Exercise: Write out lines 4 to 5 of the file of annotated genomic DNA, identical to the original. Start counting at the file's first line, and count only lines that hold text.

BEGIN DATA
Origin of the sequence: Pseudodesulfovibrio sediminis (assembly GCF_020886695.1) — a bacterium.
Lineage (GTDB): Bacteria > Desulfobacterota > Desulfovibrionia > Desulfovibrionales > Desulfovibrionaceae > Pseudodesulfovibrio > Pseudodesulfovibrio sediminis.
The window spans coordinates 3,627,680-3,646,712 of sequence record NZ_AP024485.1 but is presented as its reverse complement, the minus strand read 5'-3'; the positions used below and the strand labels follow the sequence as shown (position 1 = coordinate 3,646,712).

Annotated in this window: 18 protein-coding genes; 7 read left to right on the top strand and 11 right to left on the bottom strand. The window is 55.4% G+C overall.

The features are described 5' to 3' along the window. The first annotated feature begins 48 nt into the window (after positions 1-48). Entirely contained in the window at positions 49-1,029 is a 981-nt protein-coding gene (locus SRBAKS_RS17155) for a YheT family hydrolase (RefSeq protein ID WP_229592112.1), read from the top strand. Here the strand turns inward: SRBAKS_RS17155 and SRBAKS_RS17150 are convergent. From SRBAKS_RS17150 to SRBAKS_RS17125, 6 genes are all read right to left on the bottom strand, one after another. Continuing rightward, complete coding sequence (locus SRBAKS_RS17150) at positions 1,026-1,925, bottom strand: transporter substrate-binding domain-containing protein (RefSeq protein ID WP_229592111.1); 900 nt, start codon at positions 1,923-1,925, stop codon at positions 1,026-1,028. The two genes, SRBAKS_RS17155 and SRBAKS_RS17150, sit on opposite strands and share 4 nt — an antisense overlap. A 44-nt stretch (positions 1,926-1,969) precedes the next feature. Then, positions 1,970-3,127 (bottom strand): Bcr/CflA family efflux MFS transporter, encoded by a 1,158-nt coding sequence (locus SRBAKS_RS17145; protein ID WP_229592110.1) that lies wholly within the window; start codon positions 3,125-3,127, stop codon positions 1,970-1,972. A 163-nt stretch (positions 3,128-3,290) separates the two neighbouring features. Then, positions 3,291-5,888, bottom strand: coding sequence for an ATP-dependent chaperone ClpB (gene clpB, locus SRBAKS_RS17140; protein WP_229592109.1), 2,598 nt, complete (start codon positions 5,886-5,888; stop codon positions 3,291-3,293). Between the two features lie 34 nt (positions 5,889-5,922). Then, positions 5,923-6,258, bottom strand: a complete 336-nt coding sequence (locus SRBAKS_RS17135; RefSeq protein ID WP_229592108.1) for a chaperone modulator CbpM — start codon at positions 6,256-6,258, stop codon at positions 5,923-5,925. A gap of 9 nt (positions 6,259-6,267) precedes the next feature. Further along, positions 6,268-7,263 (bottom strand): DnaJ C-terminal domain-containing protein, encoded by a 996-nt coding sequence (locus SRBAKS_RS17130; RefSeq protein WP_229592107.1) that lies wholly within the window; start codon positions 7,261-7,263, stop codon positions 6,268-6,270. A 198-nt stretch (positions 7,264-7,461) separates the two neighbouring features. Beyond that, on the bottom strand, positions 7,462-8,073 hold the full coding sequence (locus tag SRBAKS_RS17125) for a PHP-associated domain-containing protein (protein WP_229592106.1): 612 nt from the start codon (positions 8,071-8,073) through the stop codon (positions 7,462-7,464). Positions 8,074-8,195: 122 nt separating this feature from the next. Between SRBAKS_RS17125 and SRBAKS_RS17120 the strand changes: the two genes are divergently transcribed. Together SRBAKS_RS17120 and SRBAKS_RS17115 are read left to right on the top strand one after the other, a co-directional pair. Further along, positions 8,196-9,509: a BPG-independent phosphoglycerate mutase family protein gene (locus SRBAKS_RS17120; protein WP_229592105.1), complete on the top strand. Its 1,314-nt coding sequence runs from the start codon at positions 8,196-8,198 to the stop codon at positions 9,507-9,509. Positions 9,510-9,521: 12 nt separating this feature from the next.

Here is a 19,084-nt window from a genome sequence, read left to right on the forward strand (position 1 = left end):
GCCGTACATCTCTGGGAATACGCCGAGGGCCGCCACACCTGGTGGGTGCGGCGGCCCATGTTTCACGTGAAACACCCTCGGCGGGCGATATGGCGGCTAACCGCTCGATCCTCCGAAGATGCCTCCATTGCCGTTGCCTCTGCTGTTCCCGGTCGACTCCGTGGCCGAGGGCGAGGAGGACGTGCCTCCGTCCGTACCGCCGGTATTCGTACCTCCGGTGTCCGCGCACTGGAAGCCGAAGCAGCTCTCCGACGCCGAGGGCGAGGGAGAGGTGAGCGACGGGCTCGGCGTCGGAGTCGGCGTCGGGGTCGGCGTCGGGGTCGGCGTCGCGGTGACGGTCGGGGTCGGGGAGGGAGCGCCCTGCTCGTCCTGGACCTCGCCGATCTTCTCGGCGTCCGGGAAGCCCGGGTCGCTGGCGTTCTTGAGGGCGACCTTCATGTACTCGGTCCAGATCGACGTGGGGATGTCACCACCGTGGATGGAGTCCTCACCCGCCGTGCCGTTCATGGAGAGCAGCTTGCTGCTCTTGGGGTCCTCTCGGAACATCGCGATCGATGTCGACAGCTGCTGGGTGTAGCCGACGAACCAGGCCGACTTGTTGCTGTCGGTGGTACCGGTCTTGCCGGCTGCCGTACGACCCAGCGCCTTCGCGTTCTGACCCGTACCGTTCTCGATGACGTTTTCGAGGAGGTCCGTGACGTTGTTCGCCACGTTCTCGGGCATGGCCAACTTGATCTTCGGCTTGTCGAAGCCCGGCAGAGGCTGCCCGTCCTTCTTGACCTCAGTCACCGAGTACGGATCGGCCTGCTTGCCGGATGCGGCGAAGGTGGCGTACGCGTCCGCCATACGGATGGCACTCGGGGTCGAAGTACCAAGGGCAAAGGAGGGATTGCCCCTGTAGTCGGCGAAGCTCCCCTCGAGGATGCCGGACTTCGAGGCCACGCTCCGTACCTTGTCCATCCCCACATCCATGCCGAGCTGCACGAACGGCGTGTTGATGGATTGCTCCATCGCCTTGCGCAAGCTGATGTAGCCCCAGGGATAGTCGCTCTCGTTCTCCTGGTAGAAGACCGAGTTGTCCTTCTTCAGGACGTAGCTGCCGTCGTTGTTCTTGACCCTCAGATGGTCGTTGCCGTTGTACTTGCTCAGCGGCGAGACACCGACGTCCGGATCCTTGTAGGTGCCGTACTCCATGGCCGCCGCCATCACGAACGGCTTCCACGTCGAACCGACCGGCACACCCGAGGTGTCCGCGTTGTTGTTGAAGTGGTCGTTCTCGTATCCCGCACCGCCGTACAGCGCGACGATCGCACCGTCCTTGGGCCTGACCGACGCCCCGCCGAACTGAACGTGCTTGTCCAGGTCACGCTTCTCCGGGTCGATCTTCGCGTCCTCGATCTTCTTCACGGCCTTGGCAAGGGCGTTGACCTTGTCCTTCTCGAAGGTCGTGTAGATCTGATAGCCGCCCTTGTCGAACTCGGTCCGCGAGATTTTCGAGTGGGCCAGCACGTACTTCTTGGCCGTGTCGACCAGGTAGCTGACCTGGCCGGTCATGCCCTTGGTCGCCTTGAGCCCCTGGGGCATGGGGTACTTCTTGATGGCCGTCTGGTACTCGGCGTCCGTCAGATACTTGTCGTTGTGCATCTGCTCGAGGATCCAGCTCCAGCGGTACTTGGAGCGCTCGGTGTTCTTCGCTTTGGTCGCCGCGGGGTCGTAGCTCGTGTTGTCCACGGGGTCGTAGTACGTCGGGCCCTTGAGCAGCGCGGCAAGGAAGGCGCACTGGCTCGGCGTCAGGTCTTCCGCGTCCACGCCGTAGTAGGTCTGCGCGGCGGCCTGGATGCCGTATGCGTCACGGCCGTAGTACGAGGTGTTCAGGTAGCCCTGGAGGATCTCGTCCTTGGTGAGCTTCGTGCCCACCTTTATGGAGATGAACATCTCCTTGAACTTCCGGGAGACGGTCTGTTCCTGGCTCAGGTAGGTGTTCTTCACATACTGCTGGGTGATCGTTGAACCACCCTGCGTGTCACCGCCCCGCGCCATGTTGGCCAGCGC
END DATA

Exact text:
Annotated in this window: 18 protein-coding genes; 7 read left to right on the top strand and 11 right to left on the bottom strand. The window is 55.4% G+C overall.

The features are described 5' to 3' along the window. The first annotated feature begins 48 nt into the window (after positions 1-48). Entirely contained in the window at positions 49-1,029 is a 981-nt protein-coding gene (locus SRBAKS_RS17155) for a YheT family hydrolase (RefSeq protein ID WP_229592112.1), read from the top strand. Here the strand turns inward: SRBAKS_RS17155 and SRBAKS_RS17150 are convergent. From SRBAKS_RS17150 to SRBAKS_RS17125, 6 genes are all read right to left on the bottom strand, one after another. Continuing rightward, complete coding sequence (locus SRBAKS_RS17150) at positions 1,026-1,925, bottom strand: transporter substrate-binding domain-containing protein (RefSeq protein ID WP_229592111.1); 900 nt, start codon at positions 1,923-1,925, stop codon at positions 1,026-1,028. The two genes, SRBAKS_RS17155 and SRBAKS_RS17150, sit on opposite strands and share 4 nt — an antisense overlap. A 44-nt stretch (positions 1,926-1,969) precedes the next feature. Then, positions 1,970-3,127 (bottom strand): Bcr/CflA family efflux MFS transporter, encoded by a 1,158-nt coding sequence (locus SRBAKS_RS17145; protein ID WP_229592110.1) that lies wholly within the window; start codon positions 3,125-3,127, stop codon positions 1,970-1,972. A 163-nt stretch (positions 3,128-3,290) separates the two neighbouring features. Then, positions 3,291-5,888, bottom strand: coding sequence for an ATP-dependent chaperone ClpB (gene clpB, locus SRBAKS_RS17140; protein WP_229592109.1), 2,598 nt, complete (start codon positions 5,886-5,888; stop codon positions 3,291-3,293). Between the two features lie 34 nt (positions 5,889-5,922). Then, positions 5,923-6,258, bottom strand: a complete 336-nt coding sequence (locus SRBAKS_RS17135; RefSeq protein ID WP_229592108.1) for a chaperone modulator CbpM — start codon at positions 6,256-6,258, stop codon at positions 5,923-5,925. A gap of 9 nt (positions 6,259-6,267) precedes the next feature. Further along, positions 6,268-7,263 (bottom strand): DnaJ C-terminal domain-containing protein, encoded by a 996-nt coding sequence (locus SRBAKS_RS17130; RefSeq protein WP_229592107.1) that lies wholly within the window; start codon positions 7,261-7,263, stop codon positions 6,268-6,270. A 198-nt stretch (positions 7,264-7,461) separates the two neighbouring features. Beyond that, on the bottom strand, positions 7,462-8,073 hold the full coding sequence (locus tag SRBAKS_RS17125) for a PHP-associated domain-containing protein (protein WP_229592106.1): 612 nt from the start codon (positions 8,071-8,073) through the stop codon (positions 7,462-7,464). Positions 8,074-8,195: 122 nt separating this feature from the next. Between SRBAKS_RS17125 and SRBAKS_RS17120 the strand changes: the two genes are divergently transcribed. Together SRBAKS_RS17120 and SRBAKS_RS17115 are read left to right on the top strand one after the other, a co-directional pair. Further along, positions 8,196-9,509: a BPG-independent phosphoglycerate mutase family protein gene (locus SRBAKS_RS17120; protein WP_229592105.1), complete on the top strand. Its 1,314-nt coding sequence runs from the start codon at positions 8,196-8,198 to the stop codon at positions 9,507-9,509. Positions 9,510-9,521: 12 nt separating this feature from the next.